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A Mile in Their Shoes

The Online Version

2003, 2009 Aaron Elson

Mixed 'Nuts'

Five 101st Airborne Division veterans of the siege of Bastogne

Page 2

    Aaron Elson: How were you wounded in Holland?

    Frank Miller: I got hit by shrapnel from an 88. I was behind a tank when this guy O'Brien got killed in our outfit. He was up on a tank, a British tank, it was buttoned up and they wouldn't move and there was an 88 down the road firing point blank. So this guy O'Brien jumps up on the tank and says, "Open that," he pulled the hatch open and he said, "You open up on these guys, or I'm gonna drop a grenade in on you."

    And they finally started moving forward, and when they did he got machine-gunned. O'Brien died, we took him to the aid station the same time I went back. But I got blown out of the middle of the road, and nothing happened but a little shrapnel.

    Aaron Elson: And what happened to the tank?

    Frank Miller: The tank blew the 88 away finally, with him directing we knocked the 88 out, and when the 88 went out, there was always support infantry, one of the infantry guys who was moving away from the 88 machine-gunned the tank and that caught O'Brien, he had about five bullets in him.

    I was behind the tank with two or three other guys running behind me, we usually followed behind the tanks, the same as the Germans did, and the shell was timed probably, and it exploded behind me to my right, and it blew me a good 20 feet into a ditch. I remember getting up out of the ditch, you know, you're sort of groggy a little bit for a second, but I was fine, I thought. And I went over to pick up my rifle and when I went to pick up my rifle, I couldn't bend my arm. That's when I knew I got hit. I had no feeling in the ulnar nerve. I didn't even think I was hit, I thought I broke my arm from the fall, I didn't see any blood. And when I finally got back to the aid station, about a mile away, I walked back because they needed the ambulance for the guys like O'Brien, and they cut the coat off, the doctor saw this thing, and said "Can you bend it?"

    I said, "No, it just doesn't move." So he cut the coat off, and then he realized, you know, it was all matted with blood, and he says, "Oh, you've been hit," and it affected the ulnar nerve, which paralyzed three fingers on my left hand for a couple of months. I've still got the steel, they cut about eight pieces out of me. I still have about three pieces in me, they got about eight of them out. Little pieces.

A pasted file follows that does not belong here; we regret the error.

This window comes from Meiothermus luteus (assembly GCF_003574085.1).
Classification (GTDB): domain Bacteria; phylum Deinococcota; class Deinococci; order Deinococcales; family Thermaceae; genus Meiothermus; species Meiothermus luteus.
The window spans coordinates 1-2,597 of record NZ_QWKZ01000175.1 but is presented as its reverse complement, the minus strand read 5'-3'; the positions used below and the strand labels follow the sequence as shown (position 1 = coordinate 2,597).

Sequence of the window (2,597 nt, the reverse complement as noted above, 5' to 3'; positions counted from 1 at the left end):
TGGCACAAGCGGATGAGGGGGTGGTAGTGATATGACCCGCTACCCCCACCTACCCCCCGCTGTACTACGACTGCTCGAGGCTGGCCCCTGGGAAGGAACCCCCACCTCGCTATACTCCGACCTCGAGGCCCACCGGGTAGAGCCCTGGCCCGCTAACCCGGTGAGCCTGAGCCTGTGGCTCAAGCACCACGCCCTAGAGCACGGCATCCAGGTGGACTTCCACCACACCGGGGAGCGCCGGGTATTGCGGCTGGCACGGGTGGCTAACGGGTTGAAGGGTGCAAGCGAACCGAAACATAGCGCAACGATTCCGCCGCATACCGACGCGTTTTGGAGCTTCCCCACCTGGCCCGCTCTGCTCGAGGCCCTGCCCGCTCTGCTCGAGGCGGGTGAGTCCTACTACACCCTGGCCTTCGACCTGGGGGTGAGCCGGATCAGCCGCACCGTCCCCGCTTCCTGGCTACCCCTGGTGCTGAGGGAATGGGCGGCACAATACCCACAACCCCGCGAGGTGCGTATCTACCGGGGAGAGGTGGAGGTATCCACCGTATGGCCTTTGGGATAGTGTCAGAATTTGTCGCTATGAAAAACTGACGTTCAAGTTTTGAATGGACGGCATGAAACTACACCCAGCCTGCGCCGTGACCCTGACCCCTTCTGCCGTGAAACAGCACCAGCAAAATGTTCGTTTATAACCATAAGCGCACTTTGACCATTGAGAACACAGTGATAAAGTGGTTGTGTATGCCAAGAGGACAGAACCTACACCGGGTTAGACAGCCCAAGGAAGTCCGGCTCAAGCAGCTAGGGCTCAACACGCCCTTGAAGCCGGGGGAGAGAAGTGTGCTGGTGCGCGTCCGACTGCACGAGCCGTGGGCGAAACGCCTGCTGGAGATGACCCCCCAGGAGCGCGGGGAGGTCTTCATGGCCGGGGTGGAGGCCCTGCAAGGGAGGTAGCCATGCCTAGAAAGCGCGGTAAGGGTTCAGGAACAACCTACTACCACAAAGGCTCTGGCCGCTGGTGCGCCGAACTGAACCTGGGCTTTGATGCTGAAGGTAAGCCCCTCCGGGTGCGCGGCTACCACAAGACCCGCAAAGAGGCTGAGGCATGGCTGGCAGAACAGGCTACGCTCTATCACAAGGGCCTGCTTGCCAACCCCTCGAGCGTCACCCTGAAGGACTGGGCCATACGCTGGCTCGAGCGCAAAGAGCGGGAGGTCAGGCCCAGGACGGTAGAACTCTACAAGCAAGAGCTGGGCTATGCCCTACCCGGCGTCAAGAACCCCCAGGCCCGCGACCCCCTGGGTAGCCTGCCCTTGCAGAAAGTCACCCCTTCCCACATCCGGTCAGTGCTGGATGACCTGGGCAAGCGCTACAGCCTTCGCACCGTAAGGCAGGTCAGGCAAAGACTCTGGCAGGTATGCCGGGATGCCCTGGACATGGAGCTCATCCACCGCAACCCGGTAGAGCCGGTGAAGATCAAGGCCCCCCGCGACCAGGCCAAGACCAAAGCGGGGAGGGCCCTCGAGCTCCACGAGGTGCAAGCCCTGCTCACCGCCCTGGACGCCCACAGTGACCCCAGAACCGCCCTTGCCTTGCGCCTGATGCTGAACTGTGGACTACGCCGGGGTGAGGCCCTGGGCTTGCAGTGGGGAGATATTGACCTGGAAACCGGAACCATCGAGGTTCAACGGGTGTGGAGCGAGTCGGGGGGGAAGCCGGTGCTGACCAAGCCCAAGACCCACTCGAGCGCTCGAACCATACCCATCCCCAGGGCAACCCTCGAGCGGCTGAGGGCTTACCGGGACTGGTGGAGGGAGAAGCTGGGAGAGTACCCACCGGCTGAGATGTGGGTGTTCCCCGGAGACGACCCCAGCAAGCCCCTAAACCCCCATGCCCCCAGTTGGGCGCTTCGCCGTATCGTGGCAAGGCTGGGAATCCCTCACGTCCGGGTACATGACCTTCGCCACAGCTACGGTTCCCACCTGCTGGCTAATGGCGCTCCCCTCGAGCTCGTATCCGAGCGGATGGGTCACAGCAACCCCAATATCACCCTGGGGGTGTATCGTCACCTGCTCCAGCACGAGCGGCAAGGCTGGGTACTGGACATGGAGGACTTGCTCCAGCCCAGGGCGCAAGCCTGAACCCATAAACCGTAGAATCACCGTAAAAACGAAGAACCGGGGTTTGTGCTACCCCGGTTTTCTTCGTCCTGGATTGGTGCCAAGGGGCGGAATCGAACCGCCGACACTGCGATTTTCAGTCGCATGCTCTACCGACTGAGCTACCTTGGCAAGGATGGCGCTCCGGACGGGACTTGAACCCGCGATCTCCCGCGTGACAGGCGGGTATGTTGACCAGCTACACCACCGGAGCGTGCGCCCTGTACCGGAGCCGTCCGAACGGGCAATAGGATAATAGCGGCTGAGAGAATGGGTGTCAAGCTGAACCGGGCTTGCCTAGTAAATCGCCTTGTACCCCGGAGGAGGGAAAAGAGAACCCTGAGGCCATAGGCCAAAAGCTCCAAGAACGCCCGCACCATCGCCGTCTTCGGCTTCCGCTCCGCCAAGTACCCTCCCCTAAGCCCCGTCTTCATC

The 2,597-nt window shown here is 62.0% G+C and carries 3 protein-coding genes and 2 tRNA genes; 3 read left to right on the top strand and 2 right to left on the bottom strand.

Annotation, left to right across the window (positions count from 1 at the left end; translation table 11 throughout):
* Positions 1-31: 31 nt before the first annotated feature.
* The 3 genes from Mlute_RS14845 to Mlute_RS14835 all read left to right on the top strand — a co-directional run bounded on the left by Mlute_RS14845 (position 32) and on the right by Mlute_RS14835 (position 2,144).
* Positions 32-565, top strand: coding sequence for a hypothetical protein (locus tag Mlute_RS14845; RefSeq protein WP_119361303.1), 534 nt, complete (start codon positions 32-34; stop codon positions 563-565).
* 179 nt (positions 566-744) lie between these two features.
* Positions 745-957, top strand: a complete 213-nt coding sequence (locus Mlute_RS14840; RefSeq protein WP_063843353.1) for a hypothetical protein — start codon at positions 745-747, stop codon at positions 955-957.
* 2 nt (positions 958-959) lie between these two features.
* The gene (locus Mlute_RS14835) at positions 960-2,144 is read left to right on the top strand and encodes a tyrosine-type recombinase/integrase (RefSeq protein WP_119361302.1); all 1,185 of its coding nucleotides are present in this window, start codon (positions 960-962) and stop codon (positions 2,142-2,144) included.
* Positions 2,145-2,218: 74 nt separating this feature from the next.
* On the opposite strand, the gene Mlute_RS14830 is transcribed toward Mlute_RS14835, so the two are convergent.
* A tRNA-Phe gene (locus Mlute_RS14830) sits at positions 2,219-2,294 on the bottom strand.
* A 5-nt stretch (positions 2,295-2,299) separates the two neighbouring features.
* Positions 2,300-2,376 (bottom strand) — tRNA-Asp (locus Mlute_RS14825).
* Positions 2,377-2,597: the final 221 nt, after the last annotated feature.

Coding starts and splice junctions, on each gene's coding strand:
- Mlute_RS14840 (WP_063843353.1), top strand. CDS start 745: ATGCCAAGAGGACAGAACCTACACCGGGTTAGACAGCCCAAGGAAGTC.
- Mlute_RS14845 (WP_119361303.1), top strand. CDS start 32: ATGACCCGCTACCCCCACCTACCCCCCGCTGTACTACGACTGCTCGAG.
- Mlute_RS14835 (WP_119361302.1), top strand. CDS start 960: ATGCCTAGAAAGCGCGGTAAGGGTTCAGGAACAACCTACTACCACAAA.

I was lucky, because guys maybe ten feet away from me, one of them was killed and another one was really wounded bad, I never saw him again, I don't even remember who he was.

    Mickey Cohen: What are you having, a private meeting?

    Aaron Elson: Sit down.

    Mickey Cohen: I am sitting. When I get a little taller...

    Frank Miller: He said, "Do you know any battered bastards?" I said, "I know a few battered people but the only bastard I know has just walked up."

    John Miller: Here's two more guys you can interview. He wants to know about Bastogne.

    Len Goodgal: I'm talking, I've been talking about it.

    Mickey Cohen: They had no pro station.

    Aaron Elson: No what?

    Mickey Cohen: He doesn't know what a pro station was.

    John Miller: They don't have them now.

    Len Goodgal: All I know is, in Bastogne I never saw any men. I saw women and children. I didn't see any men. They just disappeared.

    Frank Miller: But do you know why? The Germans had taken most of the Belgian men away as prisoners two or three years before. All the guys who fought against the Germans when they invaded Belgium, there was a small Belgian army. Remember the little guy I told you I met in Bastogne in the mayor's office? He was ten years older than me, and he's up to here, he was the only guy I ever met shorter than Mickey, and he was in the Belgian army, and, I've got a picture of him and me, we exchanged hats, and this little old guy, he couldn't speak English, but this fellow was translating for us, one of the fellows we met there, and he said that he was captured four years before, when the Germans invaded Belgium, they were under the thumb what, four years about? Whatever. Anyway, he said he was transferred to Germany, him and a lot of his friends, a lot of them died, but they were like forced labor. They had them laboring, wherever they needed they took them.

    Mickey Cohen: They were worse than prisons, the forced labor, they worked until they died.

    Frank Miller: Yeah, that's what he said. He said very few of them came back.

    Mickey Cohen: Fed them poorly, chained them to machines.

    Len Goodgal: I noticed that there were no men around, just women and children.

    John Miller: That's why.

    Len Goodgal: I remember being in a cellar in Bastogne, in a house, and we had two women that were making crepes for us, we had champagne and cognac up to here in that place, I don't know where the booze came from. She used to pop the cork and hit the ceiling, the ceiling was low, and it would hit the ceiling and make a dust mark in the basement, and it would pop and we thought that was fantastic, we'd take a couple swigs of champagne, get another bottle. And they were cooking crepes suzettes for us, put jam inside the crepes and we would eat it. That was really fantastic.